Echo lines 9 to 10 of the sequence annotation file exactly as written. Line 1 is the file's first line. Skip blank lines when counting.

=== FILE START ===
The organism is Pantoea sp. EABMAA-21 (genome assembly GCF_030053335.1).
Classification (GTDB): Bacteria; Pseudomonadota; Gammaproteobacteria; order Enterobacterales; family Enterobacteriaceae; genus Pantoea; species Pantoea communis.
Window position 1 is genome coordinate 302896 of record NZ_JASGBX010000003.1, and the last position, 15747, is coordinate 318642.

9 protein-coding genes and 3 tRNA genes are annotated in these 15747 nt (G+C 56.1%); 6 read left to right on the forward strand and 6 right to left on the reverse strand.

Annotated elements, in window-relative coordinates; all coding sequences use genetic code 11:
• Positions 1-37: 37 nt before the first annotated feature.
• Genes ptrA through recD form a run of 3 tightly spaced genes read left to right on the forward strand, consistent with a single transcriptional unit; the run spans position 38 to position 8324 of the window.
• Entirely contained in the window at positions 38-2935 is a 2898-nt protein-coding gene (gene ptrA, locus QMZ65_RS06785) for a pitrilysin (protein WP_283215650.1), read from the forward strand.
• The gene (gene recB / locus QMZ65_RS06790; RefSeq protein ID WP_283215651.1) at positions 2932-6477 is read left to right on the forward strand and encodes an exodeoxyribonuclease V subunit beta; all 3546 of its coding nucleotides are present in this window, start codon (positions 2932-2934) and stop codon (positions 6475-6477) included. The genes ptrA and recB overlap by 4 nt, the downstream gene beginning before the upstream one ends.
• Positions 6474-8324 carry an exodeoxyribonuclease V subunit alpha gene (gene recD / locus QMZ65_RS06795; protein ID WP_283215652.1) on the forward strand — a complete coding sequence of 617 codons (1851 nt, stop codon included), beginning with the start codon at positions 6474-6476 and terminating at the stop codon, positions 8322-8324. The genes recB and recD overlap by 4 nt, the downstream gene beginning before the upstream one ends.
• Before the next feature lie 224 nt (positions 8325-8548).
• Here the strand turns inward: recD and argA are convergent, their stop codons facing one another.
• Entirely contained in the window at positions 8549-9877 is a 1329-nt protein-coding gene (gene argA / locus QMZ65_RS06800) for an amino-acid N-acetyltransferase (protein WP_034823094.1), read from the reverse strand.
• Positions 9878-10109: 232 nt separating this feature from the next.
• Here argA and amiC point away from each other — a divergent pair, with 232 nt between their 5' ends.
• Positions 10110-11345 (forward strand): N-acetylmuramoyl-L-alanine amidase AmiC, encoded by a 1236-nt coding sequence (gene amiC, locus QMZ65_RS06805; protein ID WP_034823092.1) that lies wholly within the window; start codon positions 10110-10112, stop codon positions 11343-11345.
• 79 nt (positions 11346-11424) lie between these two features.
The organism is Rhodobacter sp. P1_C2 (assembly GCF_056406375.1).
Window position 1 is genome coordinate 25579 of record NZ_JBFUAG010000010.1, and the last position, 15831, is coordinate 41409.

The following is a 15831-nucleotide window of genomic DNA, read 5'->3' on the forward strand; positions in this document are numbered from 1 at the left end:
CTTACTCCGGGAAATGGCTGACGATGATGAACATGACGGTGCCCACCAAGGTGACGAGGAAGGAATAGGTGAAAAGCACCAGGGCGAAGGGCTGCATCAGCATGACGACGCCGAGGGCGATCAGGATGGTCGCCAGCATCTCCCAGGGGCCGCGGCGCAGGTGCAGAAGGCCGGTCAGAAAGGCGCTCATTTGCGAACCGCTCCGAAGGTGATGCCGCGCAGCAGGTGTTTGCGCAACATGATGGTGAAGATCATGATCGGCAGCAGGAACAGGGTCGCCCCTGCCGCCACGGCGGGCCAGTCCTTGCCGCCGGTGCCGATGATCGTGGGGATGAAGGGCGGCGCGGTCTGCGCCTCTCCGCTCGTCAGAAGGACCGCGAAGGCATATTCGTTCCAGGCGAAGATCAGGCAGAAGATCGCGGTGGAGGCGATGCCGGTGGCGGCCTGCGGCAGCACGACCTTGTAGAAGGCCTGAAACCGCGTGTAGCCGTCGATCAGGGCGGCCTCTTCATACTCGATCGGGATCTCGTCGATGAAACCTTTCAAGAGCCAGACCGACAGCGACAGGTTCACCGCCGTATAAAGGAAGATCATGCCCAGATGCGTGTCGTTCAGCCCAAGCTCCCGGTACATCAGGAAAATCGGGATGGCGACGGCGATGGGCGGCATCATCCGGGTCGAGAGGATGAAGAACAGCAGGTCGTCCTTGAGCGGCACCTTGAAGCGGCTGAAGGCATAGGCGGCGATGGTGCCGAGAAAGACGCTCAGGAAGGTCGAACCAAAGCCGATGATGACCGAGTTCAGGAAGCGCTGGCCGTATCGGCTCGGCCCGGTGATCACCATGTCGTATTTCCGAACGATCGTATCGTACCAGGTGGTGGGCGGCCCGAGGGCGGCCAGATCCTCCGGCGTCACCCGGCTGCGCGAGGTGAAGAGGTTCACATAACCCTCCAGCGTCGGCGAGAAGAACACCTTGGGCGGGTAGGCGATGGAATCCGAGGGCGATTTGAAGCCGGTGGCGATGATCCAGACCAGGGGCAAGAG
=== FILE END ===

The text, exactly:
• The gene (gene recB / locus QMZ65_RS06790; RefSeq protein ID WP_283215651.1) at positions 2932-6477 is read left to right on the forward strand and encodes an exodeoxyribonuclease V subunit beta; all 3546 of its coding nucleotides are present in this window, start codon (positions 2932-2934) and stop codon (positions 6475-6477) included. The genes ptrA and recB overlap by 4 nt, the downstream gene beginning before the upstream one ends.
• Positions 6474-8324 carry an exodeoxyribonuclease V subunit alpha gene (gene recD / locus QMZ65_RS06795; protein ID WP_283215652.1) on the forward strand — a complete coding sequence of 617 codons (1851 nt, stop codon included), beginning with the start codon at positions 6474-6476 and terminating at the stop codon, positions 8322-8324. The genes recB and recD overlap by 4 nt, the downstream gene beginning before the upstream one ends.